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Reflections on language(s) and linguistics
Conflict Resolution and Peace Studies
A selection of free websites and downloadable materials relating to language and culture in countries around the world. Review the sites before using them in your primary classroom and take care to supervise children online.
... to develop Intercultural Competence
A theoretical construct for cross-cultural competence, language proficiency, and regional expertise. Intercultural competence is the ability to communicate successfully with people of other cultures . In interactions with people from foreign cultures, a person who is interculturally competent understands the culture-specific concepts of perception , thinking, feeling, and acting. Intercultural competence is also called "cross-cultural competence" (3C). [ edit ] Basics Cultures can be different not only between continents or nations but also within the same company and even within the same family .
Welcome to the intercultural understanding toolkit. The purpose of these pages is to examine in more depth how language departments can develop a stronger emphasis on culture in their key stage 3 curriculum. The importance of modern foreign languages Languages are part of the cultural richness of our society and the world in which we live and work. Learning languages contributes to mutual understanding, a sense of global citizenship and personal fulfilment. Pupils learn to appreciate different countries, cultures, communities and people.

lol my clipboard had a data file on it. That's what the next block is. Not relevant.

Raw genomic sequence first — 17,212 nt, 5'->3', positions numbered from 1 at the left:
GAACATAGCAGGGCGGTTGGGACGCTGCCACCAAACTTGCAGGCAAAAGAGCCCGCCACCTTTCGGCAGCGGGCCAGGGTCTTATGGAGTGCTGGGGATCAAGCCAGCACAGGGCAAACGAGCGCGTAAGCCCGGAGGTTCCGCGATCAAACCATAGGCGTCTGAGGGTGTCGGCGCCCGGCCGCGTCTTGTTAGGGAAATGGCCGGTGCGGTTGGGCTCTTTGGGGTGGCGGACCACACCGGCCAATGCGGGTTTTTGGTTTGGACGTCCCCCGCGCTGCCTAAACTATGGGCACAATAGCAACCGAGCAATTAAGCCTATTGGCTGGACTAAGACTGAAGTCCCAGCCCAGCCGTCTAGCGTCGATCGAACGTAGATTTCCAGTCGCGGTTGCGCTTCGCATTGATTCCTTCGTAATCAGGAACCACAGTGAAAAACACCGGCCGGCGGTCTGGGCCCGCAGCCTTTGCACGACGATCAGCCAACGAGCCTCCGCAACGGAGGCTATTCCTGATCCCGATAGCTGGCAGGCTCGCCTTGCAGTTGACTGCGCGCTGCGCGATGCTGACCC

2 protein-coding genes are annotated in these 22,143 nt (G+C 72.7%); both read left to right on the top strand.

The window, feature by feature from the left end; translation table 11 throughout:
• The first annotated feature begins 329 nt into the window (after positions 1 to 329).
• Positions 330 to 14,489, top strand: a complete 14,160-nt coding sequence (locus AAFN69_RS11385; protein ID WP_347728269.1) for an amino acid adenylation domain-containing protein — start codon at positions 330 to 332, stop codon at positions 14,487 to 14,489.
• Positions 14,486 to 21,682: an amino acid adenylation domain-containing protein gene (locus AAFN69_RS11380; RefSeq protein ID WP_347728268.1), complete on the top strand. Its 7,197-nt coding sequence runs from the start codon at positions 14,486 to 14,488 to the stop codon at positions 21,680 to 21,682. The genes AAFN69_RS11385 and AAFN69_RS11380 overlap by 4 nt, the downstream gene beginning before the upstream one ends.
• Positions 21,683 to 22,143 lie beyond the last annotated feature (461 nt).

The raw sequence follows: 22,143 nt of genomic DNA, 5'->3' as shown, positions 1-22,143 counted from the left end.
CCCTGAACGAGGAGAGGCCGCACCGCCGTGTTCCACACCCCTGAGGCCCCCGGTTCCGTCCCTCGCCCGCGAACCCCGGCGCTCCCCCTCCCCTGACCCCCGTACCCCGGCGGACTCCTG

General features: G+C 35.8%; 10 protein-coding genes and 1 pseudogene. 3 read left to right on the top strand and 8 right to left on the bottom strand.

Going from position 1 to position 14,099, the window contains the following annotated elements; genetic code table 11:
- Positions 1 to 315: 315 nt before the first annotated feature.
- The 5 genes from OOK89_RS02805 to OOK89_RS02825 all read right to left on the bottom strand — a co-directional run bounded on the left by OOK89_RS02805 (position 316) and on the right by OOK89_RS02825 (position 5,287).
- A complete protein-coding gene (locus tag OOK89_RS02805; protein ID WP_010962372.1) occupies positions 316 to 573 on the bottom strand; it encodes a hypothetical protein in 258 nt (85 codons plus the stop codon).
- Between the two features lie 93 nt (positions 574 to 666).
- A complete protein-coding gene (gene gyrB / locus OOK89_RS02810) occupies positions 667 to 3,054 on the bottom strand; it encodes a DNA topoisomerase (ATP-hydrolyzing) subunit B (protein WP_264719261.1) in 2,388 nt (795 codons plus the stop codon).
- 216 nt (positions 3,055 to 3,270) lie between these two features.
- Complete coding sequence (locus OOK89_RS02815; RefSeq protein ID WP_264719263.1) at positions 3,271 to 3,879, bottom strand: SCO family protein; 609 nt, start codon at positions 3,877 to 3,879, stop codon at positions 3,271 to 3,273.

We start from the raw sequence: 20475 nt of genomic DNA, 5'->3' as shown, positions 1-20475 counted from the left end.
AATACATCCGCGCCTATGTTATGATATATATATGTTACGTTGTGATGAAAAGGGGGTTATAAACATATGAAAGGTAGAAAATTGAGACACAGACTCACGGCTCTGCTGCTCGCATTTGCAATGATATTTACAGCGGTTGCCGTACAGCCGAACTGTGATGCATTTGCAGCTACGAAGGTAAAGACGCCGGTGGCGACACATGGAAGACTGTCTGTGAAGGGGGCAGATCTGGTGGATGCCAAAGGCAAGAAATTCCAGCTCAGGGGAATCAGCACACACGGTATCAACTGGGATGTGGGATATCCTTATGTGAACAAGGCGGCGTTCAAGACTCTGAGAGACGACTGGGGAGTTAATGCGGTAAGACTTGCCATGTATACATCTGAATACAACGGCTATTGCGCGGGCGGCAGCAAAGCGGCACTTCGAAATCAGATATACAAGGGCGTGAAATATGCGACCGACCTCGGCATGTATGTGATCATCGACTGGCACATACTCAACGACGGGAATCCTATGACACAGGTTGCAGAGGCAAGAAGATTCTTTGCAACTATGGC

For fresh articles and content visit our blog! Below you will find access to a range of articles relating to cross cultural and intercultural communication. The articles touch upon a number of topics that will be of interest to a wide range of reader involved in intercultural communication such as international business personnel, HR staff, people working in public services and in many other areas where intercultural communication is an issue.
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One of the jobs I do fairly regularly is observe trainers in action, and one thing I've noticed time and time again is that although the class is having fun and appears to be happy with what the trainer is doing, no-one seems to be questioning whether or not the training is really going to help them in the real world. Many learners seem to pass responsibility for what happens in the classroom to the trainer, who "knows best", and whose main job it seems is to keep everyone entertained, while at the same time organising activities which seem to be about "business English". Now there might be very good reasons for this.